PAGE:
Date of Award

2012

Degree Type

Thesis

Degree Name

Master of Arts (MA)

Department

Psychology

Abstract

Research in the field on children's attention to television has suggested that discerning between two different types of programming is crucial for understanding how children attend to TV. Child-directed television consists of programs designed with the purpose that children are the intended viewers. In contrast, adult-directed television is not designed for children; these programs are directed toward an older audience. The current study investigated how children divided their attention between cognitive tasks and a distractor. The distractor was either an adult-directed TV program, a child-directed TV program, or there was no distractor. The results revealed that the both distractors reduced children's ability to sustain attention to the tasks compared with no distractor. The child-directed distractor significantly held children's total attention away from the tasks longer than the adult-directed distractor or no distractor. These results have implications for how television should be monitored in the home and preschool environments.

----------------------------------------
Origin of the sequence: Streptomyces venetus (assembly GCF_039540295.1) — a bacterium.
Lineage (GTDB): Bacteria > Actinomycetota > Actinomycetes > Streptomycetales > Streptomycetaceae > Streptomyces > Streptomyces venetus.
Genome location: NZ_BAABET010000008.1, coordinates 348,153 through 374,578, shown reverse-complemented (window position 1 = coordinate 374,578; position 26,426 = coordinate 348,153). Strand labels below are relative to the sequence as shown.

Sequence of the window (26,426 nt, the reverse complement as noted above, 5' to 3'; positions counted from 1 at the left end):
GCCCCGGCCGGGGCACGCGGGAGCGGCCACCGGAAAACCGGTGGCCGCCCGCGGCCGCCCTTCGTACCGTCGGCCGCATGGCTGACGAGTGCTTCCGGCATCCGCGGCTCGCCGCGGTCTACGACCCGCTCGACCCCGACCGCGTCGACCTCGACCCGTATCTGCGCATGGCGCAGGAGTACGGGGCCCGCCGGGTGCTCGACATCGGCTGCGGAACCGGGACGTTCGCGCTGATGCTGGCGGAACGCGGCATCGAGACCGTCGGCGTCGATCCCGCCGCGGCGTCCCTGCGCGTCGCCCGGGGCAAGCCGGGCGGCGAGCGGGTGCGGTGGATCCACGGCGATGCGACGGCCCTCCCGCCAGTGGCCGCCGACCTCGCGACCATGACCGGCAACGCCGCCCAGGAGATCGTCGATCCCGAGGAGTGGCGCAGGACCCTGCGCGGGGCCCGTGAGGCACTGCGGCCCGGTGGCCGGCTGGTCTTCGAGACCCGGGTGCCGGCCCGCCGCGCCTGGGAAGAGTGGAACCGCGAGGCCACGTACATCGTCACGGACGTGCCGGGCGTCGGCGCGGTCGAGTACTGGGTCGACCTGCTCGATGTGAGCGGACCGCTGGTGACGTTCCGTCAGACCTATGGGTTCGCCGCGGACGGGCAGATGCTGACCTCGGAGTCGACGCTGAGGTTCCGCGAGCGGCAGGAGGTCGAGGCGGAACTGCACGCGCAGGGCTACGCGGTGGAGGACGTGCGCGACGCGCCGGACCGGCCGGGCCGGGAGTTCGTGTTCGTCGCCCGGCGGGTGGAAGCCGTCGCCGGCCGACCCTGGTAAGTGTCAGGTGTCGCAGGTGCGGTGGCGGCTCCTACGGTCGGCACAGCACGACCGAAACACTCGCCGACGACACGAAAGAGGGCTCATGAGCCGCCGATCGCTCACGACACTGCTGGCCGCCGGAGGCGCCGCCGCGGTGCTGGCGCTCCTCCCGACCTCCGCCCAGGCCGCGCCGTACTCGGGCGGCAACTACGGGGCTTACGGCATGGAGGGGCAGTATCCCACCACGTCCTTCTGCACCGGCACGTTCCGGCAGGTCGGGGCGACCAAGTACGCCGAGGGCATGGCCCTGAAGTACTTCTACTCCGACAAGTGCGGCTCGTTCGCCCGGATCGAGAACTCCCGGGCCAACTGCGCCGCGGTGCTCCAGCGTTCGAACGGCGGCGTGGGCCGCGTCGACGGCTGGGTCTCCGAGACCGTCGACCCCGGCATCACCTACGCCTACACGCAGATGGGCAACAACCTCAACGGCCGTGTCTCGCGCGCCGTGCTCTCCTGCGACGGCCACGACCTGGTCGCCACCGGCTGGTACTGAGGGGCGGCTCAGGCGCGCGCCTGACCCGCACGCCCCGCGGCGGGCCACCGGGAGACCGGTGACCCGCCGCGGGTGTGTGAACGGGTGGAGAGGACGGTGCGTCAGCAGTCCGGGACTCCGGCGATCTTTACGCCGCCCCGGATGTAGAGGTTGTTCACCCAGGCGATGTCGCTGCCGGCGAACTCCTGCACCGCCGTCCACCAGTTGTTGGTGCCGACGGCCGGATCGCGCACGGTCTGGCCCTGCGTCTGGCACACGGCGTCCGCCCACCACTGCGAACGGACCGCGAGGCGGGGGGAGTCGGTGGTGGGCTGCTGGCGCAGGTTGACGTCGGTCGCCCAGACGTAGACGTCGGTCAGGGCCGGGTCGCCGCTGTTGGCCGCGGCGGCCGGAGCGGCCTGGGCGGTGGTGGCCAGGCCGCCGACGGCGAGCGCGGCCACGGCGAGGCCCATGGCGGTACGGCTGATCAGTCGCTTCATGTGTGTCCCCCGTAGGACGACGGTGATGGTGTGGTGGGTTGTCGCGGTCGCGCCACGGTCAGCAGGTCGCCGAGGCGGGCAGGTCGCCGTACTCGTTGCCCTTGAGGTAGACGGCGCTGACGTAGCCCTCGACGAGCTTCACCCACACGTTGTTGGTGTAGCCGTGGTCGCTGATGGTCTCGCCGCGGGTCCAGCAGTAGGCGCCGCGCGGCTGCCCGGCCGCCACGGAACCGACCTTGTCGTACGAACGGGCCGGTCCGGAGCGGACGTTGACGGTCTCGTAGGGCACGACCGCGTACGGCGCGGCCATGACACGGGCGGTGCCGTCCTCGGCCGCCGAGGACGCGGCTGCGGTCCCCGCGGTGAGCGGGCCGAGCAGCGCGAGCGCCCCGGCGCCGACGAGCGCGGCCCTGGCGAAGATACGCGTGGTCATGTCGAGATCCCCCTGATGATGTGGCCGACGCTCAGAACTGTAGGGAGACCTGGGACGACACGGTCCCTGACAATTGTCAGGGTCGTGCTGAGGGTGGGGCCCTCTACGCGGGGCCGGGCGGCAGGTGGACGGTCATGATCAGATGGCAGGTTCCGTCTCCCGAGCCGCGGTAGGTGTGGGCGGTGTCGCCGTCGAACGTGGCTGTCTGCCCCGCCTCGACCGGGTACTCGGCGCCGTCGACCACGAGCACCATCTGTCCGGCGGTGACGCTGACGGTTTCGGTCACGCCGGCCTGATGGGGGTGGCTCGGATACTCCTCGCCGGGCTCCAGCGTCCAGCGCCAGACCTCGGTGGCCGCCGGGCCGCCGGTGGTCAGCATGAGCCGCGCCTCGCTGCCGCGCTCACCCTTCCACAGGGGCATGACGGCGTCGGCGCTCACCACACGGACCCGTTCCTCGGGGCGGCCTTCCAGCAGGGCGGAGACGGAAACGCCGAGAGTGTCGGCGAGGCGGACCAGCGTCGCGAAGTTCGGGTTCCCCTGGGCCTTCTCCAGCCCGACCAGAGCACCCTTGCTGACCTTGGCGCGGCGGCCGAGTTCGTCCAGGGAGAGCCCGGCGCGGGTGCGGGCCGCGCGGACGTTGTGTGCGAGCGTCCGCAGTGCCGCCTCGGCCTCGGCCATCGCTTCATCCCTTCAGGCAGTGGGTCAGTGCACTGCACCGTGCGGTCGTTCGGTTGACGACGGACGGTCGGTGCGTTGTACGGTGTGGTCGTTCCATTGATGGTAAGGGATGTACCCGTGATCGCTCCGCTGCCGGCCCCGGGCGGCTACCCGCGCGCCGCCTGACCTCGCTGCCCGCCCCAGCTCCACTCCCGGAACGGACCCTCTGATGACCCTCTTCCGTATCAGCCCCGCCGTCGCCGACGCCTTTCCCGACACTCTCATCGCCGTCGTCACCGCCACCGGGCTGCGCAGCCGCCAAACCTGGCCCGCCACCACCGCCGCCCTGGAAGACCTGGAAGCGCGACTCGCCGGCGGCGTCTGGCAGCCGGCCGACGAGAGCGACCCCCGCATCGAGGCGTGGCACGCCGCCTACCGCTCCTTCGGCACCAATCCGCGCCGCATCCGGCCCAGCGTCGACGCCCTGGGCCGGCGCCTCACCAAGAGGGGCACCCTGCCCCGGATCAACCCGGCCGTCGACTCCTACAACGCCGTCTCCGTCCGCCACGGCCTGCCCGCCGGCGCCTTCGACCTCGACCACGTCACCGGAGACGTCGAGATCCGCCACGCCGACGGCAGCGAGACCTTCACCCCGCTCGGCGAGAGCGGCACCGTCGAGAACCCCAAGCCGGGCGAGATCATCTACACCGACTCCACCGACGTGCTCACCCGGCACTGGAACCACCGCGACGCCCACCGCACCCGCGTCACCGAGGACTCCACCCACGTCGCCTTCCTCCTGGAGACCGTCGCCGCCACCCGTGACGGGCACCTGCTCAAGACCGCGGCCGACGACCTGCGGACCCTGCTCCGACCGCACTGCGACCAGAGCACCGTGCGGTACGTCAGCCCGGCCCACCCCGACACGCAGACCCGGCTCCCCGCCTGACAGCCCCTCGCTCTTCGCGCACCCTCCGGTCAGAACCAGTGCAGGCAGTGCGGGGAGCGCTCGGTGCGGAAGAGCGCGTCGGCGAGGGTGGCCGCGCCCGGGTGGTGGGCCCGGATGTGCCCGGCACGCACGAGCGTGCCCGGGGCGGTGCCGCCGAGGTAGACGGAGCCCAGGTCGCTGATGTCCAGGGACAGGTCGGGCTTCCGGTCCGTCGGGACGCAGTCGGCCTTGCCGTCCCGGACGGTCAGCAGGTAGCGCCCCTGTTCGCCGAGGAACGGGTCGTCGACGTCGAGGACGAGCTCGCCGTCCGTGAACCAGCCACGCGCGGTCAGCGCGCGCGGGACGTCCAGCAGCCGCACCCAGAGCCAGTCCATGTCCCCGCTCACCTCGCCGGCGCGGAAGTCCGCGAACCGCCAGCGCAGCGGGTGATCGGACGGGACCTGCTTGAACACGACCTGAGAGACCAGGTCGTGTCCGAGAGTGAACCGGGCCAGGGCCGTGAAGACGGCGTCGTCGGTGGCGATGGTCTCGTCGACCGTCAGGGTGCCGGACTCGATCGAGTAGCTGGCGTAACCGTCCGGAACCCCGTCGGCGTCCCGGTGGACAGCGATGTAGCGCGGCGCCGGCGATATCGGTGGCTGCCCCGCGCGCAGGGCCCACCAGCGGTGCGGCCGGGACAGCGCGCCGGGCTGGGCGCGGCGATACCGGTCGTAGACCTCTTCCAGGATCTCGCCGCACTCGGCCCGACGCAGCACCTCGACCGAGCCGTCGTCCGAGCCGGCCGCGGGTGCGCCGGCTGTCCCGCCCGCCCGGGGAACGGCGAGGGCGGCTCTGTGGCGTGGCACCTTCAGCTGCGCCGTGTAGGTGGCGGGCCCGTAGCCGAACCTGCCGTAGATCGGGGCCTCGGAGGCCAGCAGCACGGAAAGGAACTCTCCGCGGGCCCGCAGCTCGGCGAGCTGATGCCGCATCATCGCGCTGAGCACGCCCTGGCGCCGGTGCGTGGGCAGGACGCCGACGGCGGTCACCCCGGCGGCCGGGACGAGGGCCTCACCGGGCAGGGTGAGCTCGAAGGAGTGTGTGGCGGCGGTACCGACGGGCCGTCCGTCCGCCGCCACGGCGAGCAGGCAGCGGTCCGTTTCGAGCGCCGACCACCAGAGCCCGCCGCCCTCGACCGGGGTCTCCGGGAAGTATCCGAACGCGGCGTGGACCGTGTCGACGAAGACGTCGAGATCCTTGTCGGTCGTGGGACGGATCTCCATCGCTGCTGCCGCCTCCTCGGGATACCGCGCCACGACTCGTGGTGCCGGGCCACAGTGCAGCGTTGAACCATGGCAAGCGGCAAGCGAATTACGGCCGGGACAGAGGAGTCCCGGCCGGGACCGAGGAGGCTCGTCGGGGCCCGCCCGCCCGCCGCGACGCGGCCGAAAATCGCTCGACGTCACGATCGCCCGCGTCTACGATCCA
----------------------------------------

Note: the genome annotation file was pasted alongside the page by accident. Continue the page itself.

Creative Commons License

Creative Commons License
This work is licensed under a Creative Commons Attribution-Noncommercial-No Derivative Works 3.0 License.

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